AS meeting discusses new fees
Students who rent space and kayaks from Western’s Lakewood location on Lake Whatcom will soon be paying more. Fees for renting event space on campus are also set to rise beginning fall 2015.
The fees were approved at the Associated Students board of directors meeting on Wednesday, May 13, but will only apply to students who specifically rent watercraft from Lakewood or wish to rent space in the Viking Union for a club.
Fees for event services have been raised from $13 per hour to $14 per hour and watercraft rentals were raised from $3 to $6 per four hours of use. These fees have not been raised for 10 years. The Lakewood fees are estimated to increase revenue by $16,000. The AS expects about $8,000 in revenue from students renting space, according to the Viking Union Budget and Fee proposal.
The increase in revenue is intended to remedy wage compression and an increase in the cost of living for current Viking Union student employees, according to the Viking Union Budget and Fee proposal.
The motion was heavily debated, as board members said they also understood how increased fees would affect students.
“This fee raise would bring tangible benefits to students in the long run,” Chelsea Ghant, vice president for business and operations said. “I wrestle with it, too. There are a lot of benefits to these figures and compared to other places around Bellingham, these prices are really reasonable.”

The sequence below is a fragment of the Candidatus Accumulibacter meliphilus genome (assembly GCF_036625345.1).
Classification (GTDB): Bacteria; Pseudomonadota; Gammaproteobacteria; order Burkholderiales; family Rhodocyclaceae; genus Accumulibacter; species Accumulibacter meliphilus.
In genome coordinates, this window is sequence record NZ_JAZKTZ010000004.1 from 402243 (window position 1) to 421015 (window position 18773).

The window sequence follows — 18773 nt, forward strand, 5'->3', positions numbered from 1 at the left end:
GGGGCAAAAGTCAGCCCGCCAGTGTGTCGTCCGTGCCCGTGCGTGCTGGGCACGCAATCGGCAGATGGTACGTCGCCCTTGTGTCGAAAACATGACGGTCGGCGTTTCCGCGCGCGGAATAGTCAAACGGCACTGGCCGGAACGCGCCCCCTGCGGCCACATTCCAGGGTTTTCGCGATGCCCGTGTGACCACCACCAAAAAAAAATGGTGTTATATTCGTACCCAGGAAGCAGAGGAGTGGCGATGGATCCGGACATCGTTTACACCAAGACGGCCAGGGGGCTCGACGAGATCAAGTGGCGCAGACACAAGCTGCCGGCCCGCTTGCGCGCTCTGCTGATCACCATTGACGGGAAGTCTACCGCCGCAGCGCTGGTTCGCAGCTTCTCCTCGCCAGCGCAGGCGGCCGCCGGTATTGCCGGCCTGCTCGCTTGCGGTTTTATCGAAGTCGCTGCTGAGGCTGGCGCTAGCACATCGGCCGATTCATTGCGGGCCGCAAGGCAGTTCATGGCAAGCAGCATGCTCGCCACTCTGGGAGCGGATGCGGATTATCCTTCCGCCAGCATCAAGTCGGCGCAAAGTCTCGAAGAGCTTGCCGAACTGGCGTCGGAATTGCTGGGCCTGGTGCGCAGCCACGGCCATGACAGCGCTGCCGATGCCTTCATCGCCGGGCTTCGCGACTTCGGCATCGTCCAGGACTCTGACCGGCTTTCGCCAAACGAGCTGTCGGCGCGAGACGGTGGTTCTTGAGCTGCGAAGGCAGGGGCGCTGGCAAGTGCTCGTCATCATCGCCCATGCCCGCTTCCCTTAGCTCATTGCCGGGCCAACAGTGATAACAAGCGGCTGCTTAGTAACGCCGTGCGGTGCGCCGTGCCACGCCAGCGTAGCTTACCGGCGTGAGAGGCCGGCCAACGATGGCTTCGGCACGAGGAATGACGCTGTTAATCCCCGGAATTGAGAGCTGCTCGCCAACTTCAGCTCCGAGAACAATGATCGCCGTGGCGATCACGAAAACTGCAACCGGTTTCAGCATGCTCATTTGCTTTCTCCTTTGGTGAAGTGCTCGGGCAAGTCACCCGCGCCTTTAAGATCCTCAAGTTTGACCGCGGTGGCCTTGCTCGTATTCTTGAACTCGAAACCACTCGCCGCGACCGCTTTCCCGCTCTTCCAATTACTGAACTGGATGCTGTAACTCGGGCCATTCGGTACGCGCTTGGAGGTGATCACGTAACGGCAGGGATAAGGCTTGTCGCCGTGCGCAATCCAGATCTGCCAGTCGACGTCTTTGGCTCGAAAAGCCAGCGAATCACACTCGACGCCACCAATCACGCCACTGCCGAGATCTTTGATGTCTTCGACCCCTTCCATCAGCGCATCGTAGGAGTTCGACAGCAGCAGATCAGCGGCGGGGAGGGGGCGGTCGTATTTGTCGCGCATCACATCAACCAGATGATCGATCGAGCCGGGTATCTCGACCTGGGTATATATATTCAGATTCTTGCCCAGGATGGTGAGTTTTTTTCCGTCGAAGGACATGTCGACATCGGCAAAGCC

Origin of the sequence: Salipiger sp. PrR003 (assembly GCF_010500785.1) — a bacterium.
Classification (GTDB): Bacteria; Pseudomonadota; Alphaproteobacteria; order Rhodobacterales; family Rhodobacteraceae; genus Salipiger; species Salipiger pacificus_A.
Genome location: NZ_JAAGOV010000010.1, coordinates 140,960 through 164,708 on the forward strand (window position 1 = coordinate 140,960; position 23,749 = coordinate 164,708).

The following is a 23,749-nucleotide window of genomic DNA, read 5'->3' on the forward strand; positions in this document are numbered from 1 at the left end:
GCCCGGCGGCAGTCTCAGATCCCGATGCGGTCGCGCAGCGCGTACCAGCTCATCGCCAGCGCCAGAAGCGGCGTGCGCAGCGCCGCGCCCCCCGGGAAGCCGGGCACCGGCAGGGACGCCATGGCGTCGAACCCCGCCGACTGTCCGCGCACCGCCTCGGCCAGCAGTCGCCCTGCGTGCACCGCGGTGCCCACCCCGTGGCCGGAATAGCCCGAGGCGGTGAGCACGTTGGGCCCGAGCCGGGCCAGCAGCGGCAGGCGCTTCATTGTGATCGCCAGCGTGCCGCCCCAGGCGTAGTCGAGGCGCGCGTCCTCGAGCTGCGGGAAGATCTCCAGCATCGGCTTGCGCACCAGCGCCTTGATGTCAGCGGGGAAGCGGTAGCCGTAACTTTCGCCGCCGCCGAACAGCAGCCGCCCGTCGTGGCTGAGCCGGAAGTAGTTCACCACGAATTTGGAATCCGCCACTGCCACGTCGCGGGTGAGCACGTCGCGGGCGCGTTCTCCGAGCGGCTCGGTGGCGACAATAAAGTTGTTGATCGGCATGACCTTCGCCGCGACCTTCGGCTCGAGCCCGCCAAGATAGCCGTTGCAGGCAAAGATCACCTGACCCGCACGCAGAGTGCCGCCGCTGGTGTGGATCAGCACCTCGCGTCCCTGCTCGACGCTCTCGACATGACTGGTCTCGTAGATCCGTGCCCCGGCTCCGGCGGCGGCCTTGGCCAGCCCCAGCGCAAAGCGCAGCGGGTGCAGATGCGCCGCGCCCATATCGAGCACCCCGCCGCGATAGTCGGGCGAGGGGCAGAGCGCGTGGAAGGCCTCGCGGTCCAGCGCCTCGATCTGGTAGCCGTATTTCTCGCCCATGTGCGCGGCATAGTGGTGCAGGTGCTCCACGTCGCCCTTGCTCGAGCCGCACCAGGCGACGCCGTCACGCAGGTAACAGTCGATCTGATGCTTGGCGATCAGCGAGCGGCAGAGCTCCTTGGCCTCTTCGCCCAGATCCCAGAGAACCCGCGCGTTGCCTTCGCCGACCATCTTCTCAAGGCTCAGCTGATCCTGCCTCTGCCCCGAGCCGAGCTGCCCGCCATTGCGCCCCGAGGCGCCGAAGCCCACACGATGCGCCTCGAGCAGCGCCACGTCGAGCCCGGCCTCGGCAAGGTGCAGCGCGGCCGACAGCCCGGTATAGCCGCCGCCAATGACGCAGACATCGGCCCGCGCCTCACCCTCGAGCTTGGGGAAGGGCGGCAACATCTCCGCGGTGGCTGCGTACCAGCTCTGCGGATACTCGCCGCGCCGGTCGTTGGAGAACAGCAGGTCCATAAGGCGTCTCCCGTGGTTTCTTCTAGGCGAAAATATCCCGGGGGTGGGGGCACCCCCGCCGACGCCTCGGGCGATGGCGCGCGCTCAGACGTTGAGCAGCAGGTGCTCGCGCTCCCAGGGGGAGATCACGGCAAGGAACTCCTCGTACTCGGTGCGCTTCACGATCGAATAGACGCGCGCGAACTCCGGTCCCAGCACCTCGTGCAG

A separate motion was also raised to approve a mandatory student building fee of $2.50 per quarter for a remodel of the VU starting summer 2016. However the motion was not passed.
“After hearing student reactions and responses to [mandatory fee increases], it didn’t feel right to be able to vote yes on it,” Sarah Kohout, VP of Governmental Affairs said. “I had talked to 5-10 students who said they were really opposed to fees, but these are just the students that have the knowledge that they are being raised.”
Junior Nathan McCready is one of those students who opposes fee increases.
“School is expensive enough as it is,” McCready said, regarding the increases. “They are just tacking on fees for stuff that a lot of students really don’t use.”
The renovations would have included expanding the Ethnic Student Center and making more space for the clubs that are part of the center. The fee increase would have been added to the current non-academic building fee of $39 per student per quarter.
“The conversation of expansion or relocation has always been in the works,” Nate Panelo, coordinator of the Ethnic Student Center, said. “We are seeing an increase of students of color coming to campus, we are also seeing a trend of our student services increasing as well.”
Many students are unaware that fees are being raised or that they have a say in choices that are made on their behalf by the AS Board, AS president Annika Wolters said.
“I’m really happy with the critical conversation we had around the fee increases,” Wolters said. “In the past, this board has voted to increase fees with a pretty wide margin, and now that students are coming forward and asking us ‘why are you voting for fee increases?’ I am glad to see more of us questioning the votes we are making and additionally listening to the feedback we’re getting from students.”
The AS Board has rejected mandatory student fees this week, but Western’s board of trustees may still choose to implement the decisions.
“Seven dollars and fifty cents might not seem like a lot to all students, but to some students, it might be the difference between them staying another quarter or dropping out,” Kohout said. “Especially for raising fees across the board, I think it could really make a difference in how many students are attending Western and the accessibility for students.”
The AS Board meets every Wednesday at 7 p.m. and all meetings are open to the public.